As a fan of Leila and finding Geraldine Nakache as the good surprise from "Coursier", it was granted that I would buy my ticket for their meeting.
This movie is depicted as a comedy but for me, it's rather a drama or an acute analysis of commuters' life near Paris, common people whose live doesn't give extras.
Thus, the movie is plain right when it deals with the schizophrenia of the duo: they dream of easy life with money but their roots are fundamental and they have to do the best of what they got in their hands. It's a lesson of wisdom, nearly a zen teaching.
The key moment of the movie for me is when Geraldine stares at her boxes and start to built a life from there. I wish I could find this same spirit because wherever I lived, my small town, Paris, I never felt at home.
I was also moved by her dreamy, introverted mood and the bond she makes with the child of their friend, because I lived this. Her father speaks volume without any words: amazing!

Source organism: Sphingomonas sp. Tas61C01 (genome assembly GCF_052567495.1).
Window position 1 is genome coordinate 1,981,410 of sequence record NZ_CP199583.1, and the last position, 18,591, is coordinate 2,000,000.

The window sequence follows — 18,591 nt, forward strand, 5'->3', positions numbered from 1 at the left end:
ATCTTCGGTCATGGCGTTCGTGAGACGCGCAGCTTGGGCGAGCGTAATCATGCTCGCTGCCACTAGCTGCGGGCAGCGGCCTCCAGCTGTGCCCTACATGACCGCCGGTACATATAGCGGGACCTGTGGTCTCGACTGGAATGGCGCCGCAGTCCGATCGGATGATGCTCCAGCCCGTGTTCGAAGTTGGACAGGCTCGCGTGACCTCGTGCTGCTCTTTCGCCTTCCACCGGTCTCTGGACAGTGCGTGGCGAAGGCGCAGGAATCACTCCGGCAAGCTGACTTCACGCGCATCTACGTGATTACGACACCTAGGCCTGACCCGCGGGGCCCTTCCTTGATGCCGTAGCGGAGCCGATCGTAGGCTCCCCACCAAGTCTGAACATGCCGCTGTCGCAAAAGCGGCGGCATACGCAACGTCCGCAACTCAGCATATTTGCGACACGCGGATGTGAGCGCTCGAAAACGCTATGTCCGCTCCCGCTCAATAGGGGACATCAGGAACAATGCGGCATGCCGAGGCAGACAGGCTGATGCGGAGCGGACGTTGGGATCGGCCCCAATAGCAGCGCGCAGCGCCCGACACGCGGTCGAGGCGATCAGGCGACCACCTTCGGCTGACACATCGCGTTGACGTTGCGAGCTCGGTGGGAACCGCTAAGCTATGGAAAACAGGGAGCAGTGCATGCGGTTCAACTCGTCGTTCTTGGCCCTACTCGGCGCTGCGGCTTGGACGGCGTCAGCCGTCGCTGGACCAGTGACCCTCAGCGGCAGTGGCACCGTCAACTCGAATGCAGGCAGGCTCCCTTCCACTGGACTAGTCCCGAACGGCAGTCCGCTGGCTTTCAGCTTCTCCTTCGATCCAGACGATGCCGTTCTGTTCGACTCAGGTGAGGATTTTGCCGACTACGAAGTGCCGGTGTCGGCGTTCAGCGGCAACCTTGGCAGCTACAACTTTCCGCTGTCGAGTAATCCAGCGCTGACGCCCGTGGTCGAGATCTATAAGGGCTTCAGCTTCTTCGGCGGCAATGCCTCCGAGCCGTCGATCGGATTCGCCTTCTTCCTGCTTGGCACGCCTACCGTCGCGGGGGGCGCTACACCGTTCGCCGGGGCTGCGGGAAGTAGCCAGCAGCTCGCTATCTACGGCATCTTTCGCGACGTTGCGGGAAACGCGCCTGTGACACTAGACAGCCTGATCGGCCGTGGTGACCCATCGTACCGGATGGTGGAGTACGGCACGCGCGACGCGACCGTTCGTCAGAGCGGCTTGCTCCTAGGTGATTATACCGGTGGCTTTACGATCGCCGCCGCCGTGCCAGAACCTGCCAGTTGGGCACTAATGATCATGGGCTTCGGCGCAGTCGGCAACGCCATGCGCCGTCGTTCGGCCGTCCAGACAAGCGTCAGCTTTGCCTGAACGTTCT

On the other hand, I was under the charm of Leila as usual and it was difficult to see her running against wall.
I also noticed the excellent play of Mrs Ledoyen, which is maybe nourished from her real life.
So, I remember to have felt strange going out of the theater: a bit at peace, a bit sad. This is the same spirit I have now writing this review. For me, it's a sort of french "American X", because in its real life, almost documentary setting, i found a wonderful, unforgettable movie that resonates with my most profound feelings.
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Who has never been ashamed of Mom's new hairdo, Dad's bad jokes, that velvet couch in the living room, a childhood friend who obviously doesn't get it? Lila and Ely live just the other side of the bridge from Paris. Like sisters, they share dreams of a new life. Through lies big and small, they attempt to pass seamlessly into a world of luxury that is not their own...
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